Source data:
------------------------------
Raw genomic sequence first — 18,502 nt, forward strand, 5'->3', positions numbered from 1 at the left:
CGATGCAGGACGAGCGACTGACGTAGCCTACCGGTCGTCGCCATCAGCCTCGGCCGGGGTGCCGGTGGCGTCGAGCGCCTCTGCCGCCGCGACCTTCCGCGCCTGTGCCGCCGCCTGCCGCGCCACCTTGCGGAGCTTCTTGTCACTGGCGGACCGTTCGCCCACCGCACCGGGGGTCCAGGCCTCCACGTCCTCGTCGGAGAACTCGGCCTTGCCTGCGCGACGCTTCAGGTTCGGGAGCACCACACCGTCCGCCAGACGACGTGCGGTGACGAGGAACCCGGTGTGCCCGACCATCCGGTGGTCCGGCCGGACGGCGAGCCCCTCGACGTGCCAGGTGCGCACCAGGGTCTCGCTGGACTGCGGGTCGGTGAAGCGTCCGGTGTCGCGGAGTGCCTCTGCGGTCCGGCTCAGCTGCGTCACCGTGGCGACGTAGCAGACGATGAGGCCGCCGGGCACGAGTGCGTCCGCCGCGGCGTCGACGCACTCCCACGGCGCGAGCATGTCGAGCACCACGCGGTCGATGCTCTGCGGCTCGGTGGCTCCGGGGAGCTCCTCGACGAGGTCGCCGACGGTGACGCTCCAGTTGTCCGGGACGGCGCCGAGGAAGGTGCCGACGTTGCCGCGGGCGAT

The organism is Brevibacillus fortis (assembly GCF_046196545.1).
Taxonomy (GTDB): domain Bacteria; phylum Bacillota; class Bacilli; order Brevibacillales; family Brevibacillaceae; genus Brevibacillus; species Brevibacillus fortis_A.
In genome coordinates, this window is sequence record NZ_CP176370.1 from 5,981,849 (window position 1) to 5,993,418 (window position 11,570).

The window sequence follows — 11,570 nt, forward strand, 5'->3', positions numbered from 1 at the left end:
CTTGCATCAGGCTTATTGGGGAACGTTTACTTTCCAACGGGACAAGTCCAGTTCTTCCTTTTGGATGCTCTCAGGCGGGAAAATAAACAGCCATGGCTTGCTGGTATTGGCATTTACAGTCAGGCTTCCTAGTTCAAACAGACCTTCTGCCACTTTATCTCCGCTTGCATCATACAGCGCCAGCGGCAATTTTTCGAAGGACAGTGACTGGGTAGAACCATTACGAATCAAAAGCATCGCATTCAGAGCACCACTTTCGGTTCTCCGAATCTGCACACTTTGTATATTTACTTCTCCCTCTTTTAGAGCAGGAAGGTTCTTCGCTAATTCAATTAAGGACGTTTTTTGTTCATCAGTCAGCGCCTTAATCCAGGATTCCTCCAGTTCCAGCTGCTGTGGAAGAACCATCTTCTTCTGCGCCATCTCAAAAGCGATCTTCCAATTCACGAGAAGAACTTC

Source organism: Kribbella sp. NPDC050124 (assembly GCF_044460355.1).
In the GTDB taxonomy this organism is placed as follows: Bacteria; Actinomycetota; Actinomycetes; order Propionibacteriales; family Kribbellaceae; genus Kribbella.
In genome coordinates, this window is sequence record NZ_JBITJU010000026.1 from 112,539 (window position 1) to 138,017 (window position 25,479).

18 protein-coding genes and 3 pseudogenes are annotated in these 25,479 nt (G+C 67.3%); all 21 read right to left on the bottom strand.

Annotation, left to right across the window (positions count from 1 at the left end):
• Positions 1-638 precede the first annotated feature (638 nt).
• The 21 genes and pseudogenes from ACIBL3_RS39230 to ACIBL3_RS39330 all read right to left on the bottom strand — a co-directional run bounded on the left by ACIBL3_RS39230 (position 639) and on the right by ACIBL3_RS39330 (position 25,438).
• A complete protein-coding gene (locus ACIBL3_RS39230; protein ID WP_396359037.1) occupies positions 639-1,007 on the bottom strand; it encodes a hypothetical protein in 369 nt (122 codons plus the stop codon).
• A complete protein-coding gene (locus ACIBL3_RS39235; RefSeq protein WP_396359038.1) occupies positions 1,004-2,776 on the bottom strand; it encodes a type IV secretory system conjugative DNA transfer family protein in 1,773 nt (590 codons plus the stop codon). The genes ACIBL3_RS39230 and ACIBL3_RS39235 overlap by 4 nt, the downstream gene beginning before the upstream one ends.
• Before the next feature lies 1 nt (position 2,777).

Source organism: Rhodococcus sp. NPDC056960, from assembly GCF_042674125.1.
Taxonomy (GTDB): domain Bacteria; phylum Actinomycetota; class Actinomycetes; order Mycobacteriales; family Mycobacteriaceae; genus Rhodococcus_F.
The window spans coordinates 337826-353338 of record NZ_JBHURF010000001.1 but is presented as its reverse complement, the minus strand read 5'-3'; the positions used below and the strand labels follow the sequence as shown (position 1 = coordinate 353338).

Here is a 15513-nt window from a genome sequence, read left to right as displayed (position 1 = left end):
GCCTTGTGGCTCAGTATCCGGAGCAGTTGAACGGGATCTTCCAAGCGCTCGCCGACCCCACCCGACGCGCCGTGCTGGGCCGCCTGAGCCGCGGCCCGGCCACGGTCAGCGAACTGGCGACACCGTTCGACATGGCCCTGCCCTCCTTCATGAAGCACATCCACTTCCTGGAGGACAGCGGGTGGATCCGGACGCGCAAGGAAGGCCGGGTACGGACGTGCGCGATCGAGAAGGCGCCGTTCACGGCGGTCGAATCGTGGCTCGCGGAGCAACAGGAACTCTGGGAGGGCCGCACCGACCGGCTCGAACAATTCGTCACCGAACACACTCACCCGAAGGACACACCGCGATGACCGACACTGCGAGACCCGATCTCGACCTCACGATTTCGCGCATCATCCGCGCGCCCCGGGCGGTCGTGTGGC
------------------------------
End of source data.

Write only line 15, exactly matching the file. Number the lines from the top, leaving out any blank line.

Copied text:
• A complete protein-coding gene (locus ACIBL3_RS39230; protein ID WP_396359037.1) occupies positions 639-1,007 on the bottom strand; it encodes a hypothetical protein in 369 nt (122 codons plus the stop codon).